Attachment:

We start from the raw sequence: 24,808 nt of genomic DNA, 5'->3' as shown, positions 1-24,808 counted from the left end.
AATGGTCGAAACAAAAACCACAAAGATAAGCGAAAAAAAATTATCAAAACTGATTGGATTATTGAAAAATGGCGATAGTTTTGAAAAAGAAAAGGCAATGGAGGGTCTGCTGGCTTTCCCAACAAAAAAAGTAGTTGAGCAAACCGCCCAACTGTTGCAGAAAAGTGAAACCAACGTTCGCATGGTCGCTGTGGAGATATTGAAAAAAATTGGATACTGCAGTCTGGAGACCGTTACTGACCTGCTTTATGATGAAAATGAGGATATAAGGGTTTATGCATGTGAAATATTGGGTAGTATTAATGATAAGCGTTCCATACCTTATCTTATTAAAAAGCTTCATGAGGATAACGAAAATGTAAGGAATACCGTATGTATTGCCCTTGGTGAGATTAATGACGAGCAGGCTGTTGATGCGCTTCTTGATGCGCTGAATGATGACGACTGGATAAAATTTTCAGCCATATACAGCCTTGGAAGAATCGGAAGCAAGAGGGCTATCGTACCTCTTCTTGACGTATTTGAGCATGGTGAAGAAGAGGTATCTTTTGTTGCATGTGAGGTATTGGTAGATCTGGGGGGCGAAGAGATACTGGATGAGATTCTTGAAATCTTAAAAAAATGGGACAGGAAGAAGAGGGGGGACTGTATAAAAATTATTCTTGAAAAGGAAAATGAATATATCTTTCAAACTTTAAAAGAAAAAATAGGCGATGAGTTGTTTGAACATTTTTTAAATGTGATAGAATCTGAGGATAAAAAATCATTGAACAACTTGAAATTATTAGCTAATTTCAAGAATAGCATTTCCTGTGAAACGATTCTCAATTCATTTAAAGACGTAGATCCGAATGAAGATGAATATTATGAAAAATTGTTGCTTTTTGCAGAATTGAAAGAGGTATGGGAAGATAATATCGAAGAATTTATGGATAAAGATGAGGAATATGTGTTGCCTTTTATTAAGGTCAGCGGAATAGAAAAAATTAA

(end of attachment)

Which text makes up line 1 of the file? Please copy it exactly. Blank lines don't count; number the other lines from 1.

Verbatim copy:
We start from the raw sequence: 24,808 nt of genomic DNA, 5'->3' as shown, positions 1-24,808 counted from the left end.